·         there are a number of potential Superb Parrot nesting trees (hollows) within the development area of block 733 near Throsby Ridge (identified in the referral) which could be used by Superb Parrots in the future, particularly if that colony expands or existing nesting trees are lost; they should be included in the conservation zone, as it is possible Superb Parrots could use those trees in the future; these kinds of hollows are very scarce in the landscape

o   this is a very strong reason to retain those potential nesting hollow trees and re-draw the development boundary

·         there is also an important issue of what kind of development, if any, might occur adjacent to the Throsby Ridge parrot nesting site; COG has concerns if housing, particularly higher density housing, were to be developed close by and possible impacts on the Superb Parrot nesting colony due to close urban presence, potential for human disturbance, dogs allowed to roam etc (at present this area is effectively closed to the public due to its leasehold status)

o   further, there is likely to be an increase in the introduced Common Myna penetrating into woodland from a closer urban area/edge, an aggressive resident species of bird, (in high numbers in Gungahlin), which competes with native species for nesting hollows; this is a likely threatening process for the Throsby parrot nesting colony

·         a greater area of EPBC Act woodland must be protected in this general area, to minimize the loss of this vegetation community to the Superb Parrot (and other species)

·         consideration should be given to a ?no housing? option east of Horse Park Drive and possible alternative land uses if any development is approved there:

o   COG has consistently put the position that there should be no development at all allowed in Throsby due to its high environmental values and proximity to the important woodland reserves, to manage this land for conservation as the best chance to ensure the long term survival of the Superb Parrot breeding areas, particularly the colony on Throsby Ridge

o   should agreement be given to development on block 733, a suitable low impact, broadacre use (not housing) must be considered for the land in close proximity to the parrot breeding colony.


Again, all these factors are strong reasons for a comprehensive, landscape scale impact assessment, such as an EIS, to be undertaken for the remaining potentially developable lands in Gungahlin.  This would ensure that threatened species/communities, wildlife corridors, and environmental values are examined in a broad context.  Additionally, the important environmental areas are not compromised by inappropriate development, inadequate buffers, and urban boundaries too close to high conservation areas where ACT Government asset protection zones (for prescribed burning, slashing etc) have been allowed to intrude into conservation areas/reserves (eg Crace, Forde, Bonner).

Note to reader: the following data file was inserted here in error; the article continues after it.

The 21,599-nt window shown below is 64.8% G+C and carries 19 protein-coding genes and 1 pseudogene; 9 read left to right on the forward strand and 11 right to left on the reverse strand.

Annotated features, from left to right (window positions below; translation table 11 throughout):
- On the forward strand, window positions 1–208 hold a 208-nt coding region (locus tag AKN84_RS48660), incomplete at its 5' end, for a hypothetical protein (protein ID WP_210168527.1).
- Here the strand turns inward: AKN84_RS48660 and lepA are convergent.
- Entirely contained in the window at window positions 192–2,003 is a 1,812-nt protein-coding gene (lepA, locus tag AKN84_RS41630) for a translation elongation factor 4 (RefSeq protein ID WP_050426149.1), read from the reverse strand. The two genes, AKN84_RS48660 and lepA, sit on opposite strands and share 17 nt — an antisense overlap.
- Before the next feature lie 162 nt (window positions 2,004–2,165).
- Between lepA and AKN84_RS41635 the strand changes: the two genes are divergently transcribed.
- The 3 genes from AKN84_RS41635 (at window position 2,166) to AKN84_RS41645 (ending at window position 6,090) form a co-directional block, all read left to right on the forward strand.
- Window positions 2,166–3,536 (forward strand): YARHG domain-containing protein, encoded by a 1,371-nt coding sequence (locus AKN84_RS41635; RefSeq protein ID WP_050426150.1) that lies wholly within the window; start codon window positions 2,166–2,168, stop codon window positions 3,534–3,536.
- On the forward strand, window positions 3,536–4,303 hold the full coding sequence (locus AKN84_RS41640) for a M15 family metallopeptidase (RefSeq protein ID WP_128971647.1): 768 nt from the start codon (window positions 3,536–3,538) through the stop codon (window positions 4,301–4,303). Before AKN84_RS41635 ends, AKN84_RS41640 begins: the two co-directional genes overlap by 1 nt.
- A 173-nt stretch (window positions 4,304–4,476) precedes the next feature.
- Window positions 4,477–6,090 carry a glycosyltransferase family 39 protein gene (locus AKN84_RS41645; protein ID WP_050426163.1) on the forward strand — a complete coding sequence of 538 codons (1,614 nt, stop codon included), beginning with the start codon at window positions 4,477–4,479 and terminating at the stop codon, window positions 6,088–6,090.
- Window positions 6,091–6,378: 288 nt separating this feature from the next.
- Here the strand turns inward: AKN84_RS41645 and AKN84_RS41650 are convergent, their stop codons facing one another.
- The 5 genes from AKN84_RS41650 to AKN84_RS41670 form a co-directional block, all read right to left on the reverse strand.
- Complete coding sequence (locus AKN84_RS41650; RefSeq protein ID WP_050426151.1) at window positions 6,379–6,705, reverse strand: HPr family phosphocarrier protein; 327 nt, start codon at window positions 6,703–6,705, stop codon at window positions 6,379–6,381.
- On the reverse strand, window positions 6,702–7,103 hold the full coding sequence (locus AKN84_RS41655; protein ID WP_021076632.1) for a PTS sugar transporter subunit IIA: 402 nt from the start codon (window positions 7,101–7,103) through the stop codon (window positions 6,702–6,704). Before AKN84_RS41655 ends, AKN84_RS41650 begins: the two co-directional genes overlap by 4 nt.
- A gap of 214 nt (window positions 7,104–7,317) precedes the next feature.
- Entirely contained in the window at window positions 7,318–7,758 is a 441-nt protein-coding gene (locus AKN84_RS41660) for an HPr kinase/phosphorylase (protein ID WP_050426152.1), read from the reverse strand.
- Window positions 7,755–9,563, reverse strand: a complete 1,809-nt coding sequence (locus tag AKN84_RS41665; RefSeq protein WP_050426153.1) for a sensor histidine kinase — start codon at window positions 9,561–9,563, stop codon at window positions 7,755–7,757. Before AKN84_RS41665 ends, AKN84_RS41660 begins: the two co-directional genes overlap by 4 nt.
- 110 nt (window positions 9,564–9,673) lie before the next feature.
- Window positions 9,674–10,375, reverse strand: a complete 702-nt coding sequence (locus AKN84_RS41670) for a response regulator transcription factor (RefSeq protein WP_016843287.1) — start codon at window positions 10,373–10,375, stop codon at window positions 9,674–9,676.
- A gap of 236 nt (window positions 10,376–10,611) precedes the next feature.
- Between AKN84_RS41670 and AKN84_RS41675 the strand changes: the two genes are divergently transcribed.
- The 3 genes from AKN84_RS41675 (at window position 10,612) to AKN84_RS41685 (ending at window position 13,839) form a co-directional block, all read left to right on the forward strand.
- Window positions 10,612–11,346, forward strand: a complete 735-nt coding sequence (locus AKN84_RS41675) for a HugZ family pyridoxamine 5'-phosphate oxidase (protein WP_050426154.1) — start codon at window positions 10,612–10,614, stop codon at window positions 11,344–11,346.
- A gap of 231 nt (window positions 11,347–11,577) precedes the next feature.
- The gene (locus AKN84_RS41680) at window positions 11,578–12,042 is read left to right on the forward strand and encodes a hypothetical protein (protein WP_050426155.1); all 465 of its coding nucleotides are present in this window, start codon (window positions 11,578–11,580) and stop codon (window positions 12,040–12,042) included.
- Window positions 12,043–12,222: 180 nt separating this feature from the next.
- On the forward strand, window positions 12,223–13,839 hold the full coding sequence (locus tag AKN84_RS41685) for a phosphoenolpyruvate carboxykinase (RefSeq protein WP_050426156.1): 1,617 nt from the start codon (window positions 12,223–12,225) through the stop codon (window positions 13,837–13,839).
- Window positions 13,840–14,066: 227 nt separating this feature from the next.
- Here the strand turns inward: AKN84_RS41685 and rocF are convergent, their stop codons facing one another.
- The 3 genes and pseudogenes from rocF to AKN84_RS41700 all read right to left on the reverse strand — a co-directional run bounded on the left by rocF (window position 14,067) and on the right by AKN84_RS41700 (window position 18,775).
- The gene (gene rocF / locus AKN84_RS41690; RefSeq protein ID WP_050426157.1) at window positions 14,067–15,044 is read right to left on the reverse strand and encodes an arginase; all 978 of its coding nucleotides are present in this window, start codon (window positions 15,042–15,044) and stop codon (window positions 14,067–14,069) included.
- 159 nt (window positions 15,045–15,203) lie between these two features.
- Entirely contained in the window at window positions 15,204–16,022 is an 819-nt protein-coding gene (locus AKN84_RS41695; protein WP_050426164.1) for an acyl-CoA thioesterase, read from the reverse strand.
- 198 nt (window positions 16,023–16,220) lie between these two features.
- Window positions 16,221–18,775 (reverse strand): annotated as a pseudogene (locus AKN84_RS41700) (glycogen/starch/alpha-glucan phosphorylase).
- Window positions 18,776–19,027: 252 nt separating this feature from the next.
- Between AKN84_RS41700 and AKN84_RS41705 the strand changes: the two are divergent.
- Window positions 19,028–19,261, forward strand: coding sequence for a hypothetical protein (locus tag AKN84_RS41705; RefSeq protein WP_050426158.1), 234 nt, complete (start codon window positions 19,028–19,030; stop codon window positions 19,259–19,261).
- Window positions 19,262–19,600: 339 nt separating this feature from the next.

Block 742

COG notes that block 742 is marked on maps in the referral, but is not part of this referral.  We understand this block was re-zoned as broadacre after an ACT Territory Plan change several years ago.  COG believes this block should go into the adjacent Goorooyarroo nature reserve, given it contains significant patches of EPBC Act woodland, is potentially Striped Legless lizard habitat, and has suitable habitat for threatened and declining woodland birds.  The future of that block should be considered as part of a wider assessment.



As we understand, the proposal by the ACT Government is to clear Kenny for urban development.  A critical issue in relation to Kenny is the potential loss of a large number of mature eucalypts in the order of several hundred years old, for example Yellow Box (Eucalyptus melliodora).  The impact of this loss across the landscape has not been properly assessed.  Large paddock trees are very important as food resources for species like the endangered Regent Honeyeater, as hollows for nesting species, and as stepping stones and corridors across the landscape, for example for Superb Parrots.  COG recommends that these issues are more fully addressed through a whole of landscape assessment, given the proximity of the major Superb Parrot breeding site in Throsby and the birds movements from there across Kenny and Harrison and along the Gungaderra Creek corridor to feeding sites.


We note that when the suburb of Crace in Gungahlin was developed, there was a similar situation with a large number (in the order of 100 ) mature eucalypts scattered across the blocks proposed for development.  The initial development applications and process for Crace maintained that most of these trees would be retained, however, at the last minute planning authorities ruled that most of the trees would have to go to allow better solar orientation of houses.  These trees historically had been used by Superb Parrots."